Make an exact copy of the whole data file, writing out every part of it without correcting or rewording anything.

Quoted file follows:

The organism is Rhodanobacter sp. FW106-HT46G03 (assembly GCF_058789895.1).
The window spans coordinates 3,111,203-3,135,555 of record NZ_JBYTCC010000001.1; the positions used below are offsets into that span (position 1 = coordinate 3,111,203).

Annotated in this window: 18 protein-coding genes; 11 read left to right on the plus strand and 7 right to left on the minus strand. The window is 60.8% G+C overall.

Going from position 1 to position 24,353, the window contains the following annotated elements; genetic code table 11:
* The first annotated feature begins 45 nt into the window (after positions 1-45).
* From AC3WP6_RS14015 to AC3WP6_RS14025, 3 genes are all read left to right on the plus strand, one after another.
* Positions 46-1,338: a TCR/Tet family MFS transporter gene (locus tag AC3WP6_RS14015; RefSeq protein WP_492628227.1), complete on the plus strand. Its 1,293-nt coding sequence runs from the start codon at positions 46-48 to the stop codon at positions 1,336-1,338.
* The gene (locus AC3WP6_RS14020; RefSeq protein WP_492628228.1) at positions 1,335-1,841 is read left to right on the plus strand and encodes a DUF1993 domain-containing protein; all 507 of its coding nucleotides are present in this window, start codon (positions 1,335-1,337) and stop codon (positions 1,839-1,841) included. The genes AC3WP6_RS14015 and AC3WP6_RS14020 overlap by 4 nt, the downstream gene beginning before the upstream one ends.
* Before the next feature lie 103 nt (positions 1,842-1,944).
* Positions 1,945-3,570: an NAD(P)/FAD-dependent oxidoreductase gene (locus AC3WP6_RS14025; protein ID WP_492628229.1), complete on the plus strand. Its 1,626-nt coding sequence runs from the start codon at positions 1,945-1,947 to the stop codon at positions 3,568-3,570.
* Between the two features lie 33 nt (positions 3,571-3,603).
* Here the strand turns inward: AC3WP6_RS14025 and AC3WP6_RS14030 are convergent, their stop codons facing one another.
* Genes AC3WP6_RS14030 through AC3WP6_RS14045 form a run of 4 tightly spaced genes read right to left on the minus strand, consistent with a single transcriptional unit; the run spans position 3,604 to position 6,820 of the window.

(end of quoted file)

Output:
The organism is Rhodanobacter sp. FW106-HT46G03 (assembly GCF_058789895.1).
The window spans coordinates 3,111,203-3,135,555 of record NZ_JBYTCC010000001.1; the positions used below are offsets into that span (position 1 = coordinate 3,111,203).

Annotated in this window: 18 protein-coding genes; 11 read left to right on the plus strand and 7 right to left on the minus strand. The window is 60.8% G+C overall.

Going from position 1 to position 24,353, the window contains the following annotated elements; genetic code table 11:
* The first annotated feature begins 45 nt into the window (after positions 1-45).
* From AC3WP6_RS14015 to AC3WP6_RS14025, 3 genes are all read left to right on the plus strand, one after another.
* Positions 46-1,338: a TCR/Tet family MFS transporter gene (locus tag AC3WP6_RS14015; RefSeq protein WP_492628227.1), complete on the plus strand. Its 1,293-nt coding sequence runs from the start codon at positions 46-48 to the stop codon at positions 1,336-1,338.
* The gene (locus AC3WP6_RS14020; RefSeq protein WP_492628228.1) at positions 1,335-1,841 is read left to right on the plus strand and encodes a DUF1993 domain-containing protein; all 507 of its coding nucleotides are present in this window, start codon (positions 1,335-1,337) and stop codon (positions 1,839-1,841) included. The genes AC3WP6_RS14015 and AC3WP6_RS14020 overlap by 4 nt, the downstream gene beginning before the upstream one ends.
* Before the next feature lie 103 nt (positions 1,842-1,944).
* Positions 1,945-3,570: an NAD(P)/FAD-dependent oxidoreductase gene (locus AC3WP6_RS14025; protein ID WP_492628229.1), complete on the plus strand. Its 1,626-nt coding sequence runs from the start codon at positions 1,945-1,947 to the stop codon at positions 3,568-3,570.
* Between the two features lie 33 nt (positions 3,571-3,603).
* Here the strand turns inward: AC3WP6_RS14025 and AC3WP6_RS14030 are convergent, their stop codons facing one another.
* Genes AC3WP6_RS14030 through AC3WP6_RS14045 form a run of 4 tightly spaced genes read right to left on the minus strand, consistent with a single transcriptional unit; the run spans position 3,604 to position 6,820 of the window.